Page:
Nestled in Tallahassee’s oldest public cemetery, the curious grave of Elizabeth “Bessie” Budd-Graham is a unique memorial to a woman some believe was a kind “good witch.”
A century old legend surrounds a curious tomb in Tallahassee’s old City Cemetery. As I entered the iron gates of the cemetery my attention was captured by an ornate, towering obelisk marking a curious tomb. It’s easy to get the feeling that this unusual grave magnetically beckons visitors to come closer. This is the most visited grave in the entire cemetery, mainly due to a legend about how it’s the final resting place for a witch named “Bessie.”
“Bessie” is actually the nickname for Elizabeth Budd-Graham who was only 23 when she died in 1889 leaving behind a husband and two small children. She was laid to rest in one of Tallahassee’s most elaborate tombs, surrounded by a stone wall, large granite vases, a huge monument adorned with sculptured feathers, ivy, and a cross inside of a crown. There’s no doubt, this was a most expensive grave for 1889, considering that wooden markers were still common for that time period. Historians are not sure why Bessie rated such a fancy burial place, or who paid for it, although there’s a traditional yarn about how she bewitched a wealthy man into marrying her and he wanted to commerate her with the most elaborate stone in the cemetery.
The legend about Bessie being a witch is built around a number of odd things about her grave. To begin with, Bessie was born in October, the month of Halloween, and her grave is the only one in the cemetery that faces west, which some say is contrary to Christian burial customs. But it’s the strange epitaph chiseled on Bessie’s tomb that has stirred imaginations and caused folks to conjure up a dark meaning. You’ll probably recognize the passages from the mysterious Edgar Allan Poe’s “Lenore.”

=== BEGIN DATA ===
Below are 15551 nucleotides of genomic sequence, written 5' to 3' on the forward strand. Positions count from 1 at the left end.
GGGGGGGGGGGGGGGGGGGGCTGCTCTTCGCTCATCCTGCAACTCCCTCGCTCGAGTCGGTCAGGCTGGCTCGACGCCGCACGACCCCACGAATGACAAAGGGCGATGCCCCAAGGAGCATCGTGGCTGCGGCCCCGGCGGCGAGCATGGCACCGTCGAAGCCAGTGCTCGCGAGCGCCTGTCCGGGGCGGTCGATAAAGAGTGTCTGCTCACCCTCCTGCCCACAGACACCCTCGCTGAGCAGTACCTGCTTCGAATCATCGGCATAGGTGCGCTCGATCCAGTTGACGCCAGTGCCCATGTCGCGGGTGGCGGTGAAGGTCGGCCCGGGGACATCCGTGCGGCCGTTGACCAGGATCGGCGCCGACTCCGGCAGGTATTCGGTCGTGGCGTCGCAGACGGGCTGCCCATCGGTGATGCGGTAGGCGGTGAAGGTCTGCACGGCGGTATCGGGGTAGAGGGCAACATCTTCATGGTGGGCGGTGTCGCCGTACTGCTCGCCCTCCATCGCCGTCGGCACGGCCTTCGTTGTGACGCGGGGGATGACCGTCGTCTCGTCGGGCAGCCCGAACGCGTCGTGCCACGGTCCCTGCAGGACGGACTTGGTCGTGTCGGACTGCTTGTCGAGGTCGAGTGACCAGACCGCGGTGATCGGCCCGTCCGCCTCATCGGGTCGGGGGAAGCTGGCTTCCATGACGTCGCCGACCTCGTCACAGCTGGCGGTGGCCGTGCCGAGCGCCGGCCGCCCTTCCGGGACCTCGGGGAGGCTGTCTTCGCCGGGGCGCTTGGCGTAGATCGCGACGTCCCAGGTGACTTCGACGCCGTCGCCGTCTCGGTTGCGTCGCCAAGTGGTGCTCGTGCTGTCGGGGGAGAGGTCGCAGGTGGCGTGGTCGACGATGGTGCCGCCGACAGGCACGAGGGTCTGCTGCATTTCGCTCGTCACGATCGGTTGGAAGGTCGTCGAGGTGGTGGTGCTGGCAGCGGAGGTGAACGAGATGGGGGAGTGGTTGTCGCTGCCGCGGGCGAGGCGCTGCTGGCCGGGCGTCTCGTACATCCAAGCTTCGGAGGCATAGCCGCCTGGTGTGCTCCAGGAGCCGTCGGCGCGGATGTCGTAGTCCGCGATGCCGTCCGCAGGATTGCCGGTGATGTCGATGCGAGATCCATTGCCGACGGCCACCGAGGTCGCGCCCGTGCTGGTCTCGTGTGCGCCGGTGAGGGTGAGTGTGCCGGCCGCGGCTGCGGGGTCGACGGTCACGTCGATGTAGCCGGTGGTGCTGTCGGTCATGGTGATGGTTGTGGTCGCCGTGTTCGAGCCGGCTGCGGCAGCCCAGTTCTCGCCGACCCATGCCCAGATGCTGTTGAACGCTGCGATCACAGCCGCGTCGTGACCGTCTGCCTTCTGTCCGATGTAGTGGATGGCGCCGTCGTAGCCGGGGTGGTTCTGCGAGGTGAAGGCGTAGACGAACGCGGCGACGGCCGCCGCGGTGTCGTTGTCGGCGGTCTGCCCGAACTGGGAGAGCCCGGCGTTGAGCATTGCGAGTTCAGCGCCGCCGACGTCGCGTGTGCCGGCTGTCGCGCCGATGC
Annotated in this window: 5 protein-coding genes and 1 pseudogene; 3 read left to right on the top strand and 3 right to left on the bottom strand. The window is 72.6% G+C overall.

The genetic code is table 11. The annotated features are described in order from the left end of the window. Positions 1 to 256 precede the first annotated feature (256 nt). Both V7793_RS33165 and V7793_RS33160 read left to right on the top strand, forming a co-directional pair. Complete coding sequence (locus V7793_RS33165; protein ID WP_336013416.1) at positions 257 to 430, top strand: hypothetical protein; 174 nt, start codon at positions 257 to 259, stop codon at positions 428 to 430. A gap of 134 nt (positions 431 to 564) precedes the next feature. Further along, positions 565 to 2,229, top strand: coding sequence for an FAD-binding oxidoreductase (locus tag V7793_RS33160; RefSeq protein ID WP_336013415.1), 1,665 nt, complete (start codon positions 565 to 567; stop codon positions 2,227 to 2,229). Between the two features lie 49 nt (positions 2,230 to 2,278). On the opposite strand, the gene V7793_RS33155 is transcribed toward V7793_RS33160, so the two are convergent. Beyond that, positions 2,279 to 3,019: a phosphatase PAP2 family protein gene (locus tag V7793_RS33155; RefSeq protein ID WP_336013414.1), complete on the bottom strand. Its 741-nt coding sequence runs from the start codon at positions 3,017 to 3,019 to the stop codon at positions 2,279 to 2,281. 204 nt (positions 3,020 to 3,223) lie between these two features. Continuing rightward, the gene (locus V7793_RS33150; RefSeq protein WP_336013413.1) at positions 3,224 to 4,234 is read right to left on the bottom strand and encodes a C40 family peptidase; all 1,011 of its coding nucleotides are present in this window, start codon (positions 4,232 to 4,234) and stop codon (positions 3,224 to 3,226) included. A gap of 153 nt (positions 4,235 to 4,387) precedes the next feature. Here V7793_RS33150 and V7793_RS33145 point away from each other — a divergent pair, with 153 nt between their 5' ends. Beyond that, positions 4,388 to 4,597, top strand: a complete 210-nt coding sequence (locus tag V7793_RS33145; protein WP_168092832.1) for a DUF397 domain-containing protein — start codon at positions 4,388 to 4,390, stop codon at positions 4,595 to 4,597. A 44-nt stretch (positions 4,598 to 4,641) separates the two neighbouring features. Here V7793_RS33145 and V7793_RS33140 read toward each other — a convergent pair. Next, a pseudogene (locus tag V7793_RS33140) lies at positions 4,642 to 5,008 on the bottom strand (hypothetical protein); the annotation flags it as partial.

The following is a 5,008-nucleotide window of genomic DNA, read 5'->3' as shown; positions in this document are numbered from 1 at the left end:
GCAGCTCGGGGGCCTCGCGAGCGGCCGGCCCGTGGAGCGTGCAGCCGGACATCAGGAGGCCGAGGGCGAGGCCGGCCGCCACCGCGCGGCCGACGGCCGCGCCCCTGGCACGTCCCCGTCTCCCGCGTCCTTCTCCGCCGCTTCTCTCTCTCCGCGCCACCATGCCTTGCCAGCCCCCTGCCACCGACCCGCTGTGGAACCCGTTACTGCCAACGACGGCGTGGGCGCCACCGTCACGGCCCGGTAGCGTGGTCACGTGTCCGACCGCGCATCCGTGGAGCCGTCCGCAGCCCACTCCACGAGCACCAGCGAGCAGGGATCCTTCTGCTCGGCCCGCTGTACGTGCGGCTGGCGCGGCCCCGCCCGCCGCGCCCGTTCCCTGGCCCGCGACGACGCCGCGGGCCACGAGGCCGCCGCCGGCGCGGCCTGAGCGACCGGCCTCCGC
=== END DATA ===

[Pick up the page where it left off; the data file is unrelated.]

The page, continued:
“Ah! Broken is the golden bowl.
The spirit flown forever!
Let the bell toll! A saintly soul
Floats on the Stygian River;
Come let the burial rite be read
The funeral song be sung;
An anthem for the queenliest dead
That died so young
A dirge for her the doubly dead
In that she died so young.”
Legend believers have translated a variety of “witch evidence” from the weird epitaph. Some equate the first line, “Broken is the bowl,” to driving a stake into a vampire. The lines “the spirit flown forever” and “A saintly soul floats on the Stygian River,” are said to mean that a witch’s spirit cannot cross the river of death and is trapped between life and death. According to practitioners of witchcraft who often visit the grave, the “Stygian River” is the Styx River of Greek mythology, where “Souls of the dead were carried across the River Styx to the lower world.” Others, refer to “…the queenliest dead” as meaning she was the “Queen of the Dead” and that the words “doubly dead” meaning a witch must be killed twice.
In spite of all the sinister allegations, my research found no evil in Bessie’s life. Maybe that’s why most people will tell you that she was a “good witch.” It’s more likely that she wasn’t a witch at all. However, one thing is for certain; the strangeness surrounding her burial place has spawned a legend larger than life, and whether fact or fiction, it has kept the spirit of Elizabeth “Bessie” Budd-Graham alive for more than a hundred years.